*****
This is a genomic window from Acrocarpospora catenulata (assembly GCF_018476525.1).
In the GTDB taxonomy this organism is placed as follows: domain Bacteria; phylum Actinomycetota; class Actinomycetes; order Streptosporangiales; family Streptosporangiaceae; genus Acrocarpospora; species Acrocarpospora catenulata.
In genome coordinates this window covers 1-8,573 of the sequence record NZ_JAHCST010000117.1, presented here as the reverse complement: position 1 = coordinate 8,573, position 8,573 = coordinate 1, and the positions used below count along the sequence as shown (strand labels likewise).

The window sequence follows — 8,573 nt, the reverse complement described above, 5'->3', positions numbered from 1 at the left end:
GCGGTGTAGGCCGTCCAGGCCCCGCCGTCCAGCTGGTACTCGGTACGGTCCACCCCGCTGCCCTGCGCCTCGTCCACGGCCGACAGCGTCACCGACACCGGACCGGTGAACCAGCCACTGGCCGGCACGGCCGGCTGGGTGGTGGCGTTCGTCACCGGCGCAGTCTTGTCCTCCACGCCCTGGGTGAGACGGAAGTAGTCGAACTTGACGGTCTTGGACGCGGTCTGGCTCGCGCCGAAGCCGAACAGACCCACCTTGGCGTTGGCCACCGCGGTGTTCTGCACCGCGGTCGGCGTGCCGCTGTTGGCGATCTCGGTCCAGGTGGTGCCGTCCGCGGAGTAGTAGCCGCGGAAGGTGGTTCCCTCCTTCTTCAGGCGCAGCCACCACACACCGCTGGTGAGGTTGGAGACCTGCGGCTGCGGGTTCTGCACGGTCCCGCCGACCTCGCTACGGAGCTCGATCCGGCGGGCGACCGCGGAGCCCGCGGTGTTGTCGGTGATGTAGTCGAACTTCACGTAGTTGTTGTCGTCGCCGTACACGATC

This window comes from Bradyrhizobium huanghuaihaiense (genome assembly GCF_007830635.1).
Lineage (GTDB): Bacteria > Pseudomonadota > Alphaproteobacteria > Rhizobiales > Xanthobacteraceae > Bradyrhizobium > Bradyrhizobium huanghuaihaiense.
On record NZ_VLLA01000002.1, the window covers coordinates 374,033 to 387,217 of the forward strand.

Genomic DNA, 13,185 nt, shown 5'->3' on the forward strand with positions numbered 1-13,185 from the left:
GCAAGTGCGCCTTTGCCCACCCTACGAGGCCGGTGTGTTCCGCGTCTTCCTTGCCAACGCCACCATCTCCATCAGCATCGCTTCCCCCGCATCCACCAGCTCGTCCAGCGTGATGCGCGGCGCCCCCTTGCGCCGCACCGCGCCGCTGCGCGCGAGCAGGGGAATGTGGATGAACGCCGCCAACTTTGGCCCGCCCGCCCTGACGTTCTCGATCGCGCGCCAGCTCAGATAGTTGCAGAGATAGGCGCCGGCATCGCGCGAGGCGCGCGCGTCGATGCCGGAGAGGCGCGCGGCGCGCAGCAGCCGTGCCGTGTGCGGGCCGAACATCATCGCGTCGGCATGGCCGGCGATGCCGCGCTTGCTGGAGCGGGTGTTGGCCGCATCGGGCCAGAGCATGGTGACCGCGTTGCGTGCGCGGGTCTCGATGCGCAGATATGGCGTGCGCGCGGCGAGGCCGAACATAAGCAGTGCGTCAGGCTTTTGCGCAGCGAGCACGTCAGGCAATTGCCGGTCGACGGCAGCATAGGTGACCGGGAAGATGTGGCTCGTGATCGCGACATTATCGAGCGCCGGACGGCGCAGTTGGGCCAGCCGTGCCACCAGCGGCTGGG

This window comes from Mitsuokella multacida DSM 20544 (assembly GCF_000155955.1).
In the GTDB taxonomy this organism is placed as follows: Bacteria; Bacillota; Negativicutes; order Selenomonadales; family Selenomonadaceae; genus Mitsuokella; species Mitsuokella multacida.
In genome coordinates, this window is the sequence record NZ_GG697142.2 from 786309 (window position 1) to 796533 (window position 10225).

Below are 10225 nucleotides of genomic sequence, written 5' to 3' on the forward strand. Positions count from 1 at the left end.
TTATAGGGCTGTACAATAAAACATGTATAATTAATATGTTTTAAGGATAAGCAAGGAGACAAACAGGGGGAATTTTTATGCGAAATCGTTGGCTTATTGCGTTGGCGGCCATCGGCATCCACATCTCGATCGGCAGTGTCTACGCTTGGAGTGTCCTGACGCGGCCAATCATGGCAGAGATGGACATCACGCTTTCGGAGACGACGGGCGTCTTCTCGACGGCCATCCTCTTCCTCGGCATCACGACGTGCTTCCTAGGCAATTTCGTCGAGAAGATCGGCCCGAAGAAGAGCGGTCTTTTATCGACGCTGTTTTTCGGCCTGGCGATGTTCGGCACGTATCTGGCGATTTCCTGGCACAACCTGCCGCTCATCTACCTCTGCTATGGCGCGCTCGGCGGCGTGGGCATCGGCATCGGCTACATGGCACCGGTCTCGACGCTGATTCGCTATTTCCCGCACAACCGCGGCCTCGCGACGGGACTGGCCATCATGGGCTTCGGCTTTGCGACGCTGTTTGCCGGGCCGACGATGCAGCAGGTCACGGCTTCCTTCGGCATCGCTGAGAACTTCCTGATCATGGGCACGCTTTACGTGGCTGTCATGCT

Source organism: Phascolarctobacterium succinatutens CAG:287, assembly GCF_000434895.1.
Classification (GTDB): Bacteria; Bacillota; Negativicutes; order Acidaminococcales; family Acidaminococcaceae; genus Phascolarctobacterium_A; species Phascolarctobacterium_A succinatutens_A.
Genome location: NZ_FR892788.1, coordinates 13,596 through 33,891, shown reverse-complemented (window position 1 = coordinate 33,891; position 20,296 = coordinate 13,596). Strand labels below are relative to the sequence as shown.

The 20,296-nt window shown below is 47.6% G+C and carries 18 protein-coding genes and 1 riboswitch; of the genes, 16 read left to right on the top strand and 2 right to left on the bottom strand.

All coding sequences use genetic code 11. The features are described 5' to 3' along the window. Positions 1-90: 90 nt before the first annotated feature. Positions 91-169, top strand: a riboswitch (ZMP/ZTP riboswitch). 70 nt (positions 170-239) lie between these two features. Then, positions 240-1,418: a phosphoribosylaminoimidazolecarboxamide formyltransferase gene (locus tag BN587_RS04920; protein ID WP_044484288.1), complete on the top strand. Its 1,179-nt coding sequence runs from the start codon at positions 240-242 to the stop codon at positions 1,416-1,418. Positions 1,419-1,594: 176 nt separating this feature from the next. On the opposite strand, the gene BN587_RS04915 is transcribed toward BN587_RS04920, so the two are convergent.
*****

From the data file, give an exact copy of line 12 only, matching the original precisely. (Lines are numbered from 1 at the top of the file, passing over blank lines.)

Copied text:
In the GTDB taxonomy this organism is placed as follows: Bacteria; Bacillota; Negativicutes; order Selenomonadales; family Selenomonadaceae; genus Mitsuokella; species Mitsuokella multacida.